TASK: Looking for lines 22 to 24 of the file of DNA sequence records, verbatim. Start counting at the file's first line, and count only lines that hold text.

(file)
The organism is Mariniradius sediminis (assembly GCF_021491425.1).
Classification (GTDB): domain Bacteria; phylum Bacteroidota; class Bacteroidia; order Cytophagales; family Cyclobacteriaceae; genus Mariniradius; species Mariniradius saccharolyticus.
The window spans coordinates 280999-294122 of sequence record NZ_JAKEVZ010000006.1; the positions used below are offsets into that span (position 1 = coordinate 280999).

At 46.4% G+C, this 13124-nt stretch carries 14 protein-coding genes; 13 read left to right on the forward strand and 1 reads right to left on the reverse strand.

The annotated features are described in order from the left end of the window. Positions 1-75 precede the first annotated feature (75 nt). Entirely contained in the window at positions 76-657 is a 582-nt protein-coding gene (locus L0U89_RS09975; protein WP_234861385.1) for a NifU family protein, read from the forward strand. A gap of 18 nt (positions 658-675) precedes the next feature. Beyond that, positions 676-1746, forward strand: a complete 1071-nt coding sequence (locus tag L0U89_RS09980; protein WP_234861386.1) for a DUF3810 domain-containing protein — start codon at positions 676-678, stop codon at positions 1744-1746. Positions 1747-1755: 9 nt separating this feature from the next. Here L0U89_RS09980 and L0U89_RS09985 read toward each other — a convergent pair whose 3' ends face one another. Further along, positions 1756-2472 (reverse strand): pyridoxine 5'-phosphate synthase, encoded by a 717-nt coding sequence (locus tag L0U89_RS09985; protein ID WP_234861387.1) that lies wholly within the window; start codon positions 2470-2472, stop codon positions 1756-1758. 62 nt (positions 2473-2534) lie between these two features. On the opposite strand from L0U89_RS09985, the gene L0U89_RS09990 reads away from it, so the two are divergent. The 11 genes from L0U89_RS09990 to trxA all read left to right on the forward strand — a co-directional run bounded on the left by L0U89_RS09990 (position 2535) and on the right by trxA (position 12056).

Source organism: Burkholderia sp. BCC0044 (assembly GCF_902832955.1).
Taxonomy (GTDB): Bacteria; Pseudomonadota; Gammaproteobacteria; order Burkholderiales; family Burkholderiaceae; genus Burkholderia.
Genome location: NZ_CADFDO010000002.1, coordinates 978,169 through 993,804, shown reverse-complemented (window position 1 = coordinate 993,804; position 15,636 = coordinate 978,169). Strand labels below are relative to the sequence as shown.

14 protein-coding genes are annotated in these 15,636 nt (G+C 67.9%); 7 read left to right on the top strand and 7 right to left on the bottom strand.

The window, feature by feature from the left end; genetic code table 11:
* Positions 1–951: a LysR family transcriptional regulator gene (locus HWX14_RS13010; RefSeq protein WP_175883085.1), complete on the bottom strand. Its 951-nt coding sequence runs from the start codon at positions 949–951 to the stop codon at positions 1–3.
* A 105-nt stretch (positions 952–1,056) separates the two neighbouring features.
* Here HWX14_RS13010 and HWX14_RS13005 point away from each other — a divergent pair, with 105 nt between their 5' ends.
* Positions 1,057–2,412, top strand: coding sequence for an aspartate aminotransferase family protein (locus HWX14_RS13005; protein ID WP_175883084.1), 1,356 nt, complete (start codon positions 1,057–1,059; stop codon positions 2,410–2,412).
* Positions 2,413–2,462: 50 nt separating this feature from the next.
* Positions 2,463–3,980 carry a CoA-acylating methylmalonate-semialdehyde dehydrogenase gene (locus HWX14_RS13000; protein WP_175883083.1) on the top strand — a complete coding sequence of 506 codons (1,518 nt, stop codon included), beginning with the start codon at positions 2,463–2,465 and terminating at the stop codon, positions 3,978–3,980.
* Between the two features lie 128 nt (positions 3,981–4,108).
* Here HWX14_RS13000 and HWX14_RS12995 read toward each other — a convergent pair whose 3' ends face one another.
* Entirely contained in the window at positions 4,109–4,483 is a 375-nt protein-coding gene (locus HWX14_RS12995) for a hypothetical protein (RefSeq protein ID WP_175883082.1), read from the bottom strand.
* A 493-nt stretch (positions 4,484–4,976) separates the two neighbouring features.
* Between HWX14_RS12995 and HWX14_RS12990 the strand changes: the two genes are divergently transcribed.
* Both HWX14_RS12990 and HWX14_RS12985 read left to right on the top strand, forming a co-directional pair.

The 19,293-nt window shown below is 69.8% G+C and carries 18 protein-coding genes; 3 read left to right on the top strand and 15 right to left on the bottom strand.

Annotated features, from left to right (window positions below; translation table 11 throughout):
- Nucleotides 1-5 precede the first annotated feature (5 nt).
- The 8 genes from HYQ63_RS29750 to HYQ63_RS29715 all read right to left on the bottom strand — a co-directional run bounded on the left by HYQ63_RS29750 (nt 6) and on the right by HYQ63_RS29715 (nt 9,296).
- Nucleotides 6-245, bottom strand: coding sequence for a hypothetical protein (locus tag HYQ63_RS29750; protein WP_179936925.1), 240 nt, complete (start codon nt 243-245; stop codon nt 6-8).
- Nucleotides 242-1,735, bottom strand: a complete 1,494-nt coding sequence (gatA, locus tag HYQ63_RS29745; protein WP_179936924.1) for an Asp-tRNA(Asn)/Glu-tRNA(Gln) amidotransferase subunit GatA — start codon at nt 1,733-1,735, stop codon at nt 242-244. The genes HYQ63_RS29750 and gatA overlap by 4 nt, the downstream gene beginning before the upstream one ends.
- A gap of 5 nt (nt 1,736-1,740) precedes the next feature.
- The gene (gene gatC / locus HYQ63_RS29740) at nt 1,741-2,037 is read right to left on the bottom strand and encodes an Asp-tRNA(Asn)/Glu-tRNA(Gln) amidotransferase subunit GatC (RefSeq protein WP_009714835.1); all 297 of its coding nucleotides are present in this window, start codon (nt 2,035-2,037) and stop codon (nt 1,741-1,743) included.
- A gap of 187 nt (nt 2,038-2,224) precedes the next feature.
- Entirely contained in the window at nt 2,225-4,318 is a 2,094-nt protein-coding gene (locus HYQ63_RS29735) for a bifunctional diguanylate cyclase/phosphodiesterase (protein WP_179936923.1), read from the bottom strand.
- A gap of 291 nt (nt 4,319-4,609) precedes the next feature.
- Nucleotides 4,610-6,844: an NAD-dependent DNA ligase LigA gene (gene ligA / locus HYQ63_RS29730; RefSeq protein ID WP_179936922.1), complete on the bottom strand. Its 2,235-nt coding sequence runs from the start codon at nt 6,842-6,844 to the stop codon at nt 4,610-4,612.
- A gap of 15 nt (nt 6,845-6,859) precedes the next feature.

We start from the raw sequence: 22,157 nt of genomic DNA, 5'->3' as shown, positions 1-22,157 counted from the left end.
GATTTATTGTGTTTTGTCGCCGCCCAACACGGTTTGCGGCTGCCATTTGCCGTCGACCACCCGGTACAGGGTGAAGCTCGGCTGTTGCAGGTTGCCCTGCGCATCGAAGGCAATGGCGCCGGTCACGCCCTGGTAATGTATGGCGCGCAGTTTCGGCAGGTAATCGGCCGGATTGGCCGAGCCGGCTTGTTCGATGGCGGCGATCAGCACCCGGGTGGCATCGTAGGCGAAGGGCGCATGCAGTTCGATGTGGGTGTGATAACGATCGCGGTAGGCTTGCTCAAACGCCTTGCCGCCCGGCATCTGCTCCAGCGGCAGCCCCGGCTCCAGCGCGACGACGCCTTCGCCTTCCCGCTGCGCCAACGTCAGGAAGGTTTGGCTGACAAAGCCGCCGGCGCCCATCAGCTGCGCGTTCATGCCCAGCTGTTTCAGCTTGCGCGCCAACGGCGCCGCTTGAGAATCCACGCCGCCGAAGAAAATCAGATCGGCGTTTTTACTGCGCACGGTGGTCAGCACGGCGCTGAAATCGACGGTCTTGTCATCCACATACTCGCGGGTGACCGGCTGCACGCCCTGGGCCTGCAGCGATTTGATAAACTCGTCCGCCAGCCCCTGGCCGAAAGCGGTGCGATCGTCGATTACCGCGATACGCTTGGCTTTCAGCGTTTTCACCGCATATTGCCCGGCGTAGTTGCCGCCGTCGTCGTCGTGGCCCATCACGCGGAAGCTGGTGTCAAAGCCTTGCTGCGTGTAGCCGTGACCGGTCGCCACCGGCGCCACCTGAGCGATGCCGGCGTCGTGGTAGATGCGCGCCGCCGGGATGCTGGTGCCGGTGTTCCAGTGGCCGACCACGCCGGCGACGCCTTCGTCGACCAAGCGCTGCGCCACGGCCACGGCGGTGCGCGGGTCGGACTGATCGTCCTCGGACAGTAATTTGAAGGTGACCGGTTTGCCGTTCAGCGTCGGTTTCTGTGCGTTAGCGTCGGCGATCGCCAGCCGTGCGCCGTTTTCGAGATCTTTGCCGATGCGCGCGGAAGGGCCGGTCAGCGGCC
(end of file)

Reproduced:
* Both HWX14_RS12990 and HWX14_RS12985 read left to right on the top strand, forming a co-directional pair.

The 19,293-nt window shown below is 69.8% G+C and carries 18 protein-coding genes; 3 read left to right on the top strand and 15 right to left on the bottom strand.

Annotated features, from left to right (window positions below; translation table 11 throughout):